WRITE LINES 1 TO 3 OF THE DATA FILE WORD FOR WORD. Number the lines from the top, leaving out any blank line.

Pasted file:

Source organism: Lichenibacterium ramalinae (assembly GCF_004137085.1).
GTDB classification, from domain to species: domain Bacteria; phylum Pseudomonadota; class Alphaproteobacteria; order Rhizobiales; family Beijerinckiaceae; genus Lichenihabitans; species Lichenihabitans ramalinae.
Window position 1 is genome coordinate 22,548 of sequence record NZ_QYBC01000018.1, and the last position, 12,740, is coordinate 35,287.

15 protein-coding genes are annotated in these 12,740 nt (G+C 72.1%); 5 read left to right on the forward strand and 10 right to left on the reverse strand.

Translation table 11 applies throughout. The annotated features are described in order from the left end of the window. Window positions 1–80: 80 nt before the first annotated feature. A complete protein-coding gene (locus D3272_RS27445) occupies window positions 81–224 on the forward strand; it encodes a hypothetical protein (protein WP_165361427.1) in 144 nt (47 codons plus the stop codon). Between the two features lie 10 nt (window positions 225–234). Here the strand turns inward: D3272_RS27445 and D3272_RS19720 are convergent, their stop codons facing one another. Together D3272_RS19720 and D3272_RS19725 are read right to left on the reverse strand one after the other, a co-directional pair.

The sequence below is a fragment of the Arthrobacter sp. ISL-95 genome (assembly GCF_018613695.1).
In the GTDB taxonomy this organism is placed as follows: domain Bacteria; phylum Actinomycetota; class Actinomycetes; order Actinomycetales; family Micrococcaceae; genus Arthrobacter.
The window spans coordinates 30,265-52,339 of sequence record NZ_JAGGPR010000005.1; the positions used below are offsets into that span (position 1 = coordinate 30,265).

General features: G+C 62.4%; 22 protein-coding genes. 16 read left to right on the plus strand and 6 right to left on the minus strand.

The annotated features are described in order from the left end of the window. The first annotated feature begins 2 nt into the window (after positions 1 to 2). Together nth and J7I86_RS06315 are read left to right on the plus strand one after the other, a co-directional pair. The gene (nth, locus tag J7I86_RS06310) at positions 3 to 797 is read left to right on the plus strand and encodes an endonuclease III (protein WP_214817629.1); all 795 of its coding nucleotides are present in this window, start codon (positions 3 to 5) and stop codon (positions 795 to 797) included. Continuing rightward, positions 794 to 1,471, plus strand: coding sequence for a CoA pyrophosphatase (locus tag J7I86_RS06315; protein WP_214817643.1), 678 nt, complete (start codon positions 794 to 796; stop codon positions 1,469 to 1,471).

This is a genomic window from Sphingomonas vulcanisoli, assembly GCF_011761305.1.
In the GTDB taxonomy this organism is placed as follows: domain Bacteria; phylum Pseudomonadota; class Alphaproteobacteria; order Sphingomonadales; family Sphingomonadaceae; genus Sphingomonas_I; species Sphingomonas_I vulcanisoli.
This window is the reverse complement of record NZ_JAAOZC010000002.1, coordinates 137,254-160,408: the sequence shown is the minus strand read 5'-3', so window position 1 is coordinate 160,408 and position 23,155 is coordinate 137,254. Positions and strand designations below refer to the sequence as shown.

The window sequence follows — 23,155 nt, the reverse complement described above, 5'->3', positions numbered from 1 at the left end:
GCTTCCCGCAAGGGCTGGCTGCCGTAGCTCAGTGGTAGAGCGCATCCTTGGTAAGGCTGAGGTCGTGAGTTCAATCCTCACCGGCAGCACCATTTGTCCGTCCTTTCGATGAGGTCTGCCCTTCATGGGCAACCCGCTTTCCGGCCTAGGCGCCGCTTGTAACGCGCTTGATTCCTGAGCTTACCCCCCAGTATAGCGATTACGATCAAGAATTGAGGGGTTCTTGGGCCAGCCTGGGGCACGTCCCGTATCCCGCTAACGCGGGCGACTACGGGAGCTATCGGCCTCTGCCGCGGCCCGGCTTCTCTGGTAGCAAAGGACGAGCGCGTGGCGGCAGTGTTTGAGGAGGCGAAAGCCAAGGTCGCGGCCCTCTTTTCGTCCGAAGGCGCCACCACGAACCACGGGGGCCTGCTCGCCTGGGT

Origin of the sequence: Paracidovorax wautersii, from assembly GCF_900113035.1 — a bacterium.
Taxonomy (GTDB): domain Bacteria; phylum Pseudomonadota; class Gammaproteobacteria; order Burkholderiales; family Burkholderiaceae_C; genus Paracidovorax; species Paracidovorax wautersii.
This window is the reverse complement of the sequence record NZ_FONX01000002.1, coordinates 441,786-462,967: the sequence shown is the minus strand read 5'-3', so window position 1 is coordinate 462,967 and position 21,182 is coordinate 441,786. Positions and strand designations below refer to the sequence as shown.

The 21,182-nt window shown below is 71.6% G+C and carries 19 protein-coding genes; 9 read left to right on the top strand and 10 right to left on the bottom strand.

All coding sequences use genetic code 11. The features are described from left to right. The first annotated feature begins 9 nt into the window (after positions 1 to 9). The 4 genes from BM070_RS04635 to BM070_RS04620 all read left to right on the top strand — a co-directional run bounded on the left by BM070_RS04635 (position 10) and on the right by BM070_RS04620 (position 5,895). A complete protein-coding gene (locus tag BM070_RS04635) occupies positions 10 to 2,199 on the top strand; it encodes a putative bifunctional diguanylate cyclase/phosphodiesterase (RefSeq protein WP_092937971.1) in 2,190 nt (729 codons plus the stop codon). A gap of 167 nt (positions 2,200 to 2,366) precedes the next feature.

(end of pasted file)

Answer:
Source organism: Lichenibacterium ramalinae (assembly GCF_004137085.1).
GTDB classification, from domain to species: domain Bacteria; phylum Pseudomonadota; class Alphaproteobacteria; order Rhizobiales; family Beijerinckiaceae; genus Lichenihabitans; species Lichenihabitans ramalinae.
Window position 1 is genome coordinate 22,548 of sequence record NZ_QYBC01000018.1, and the last position, 12,740, is coordinate 35,287.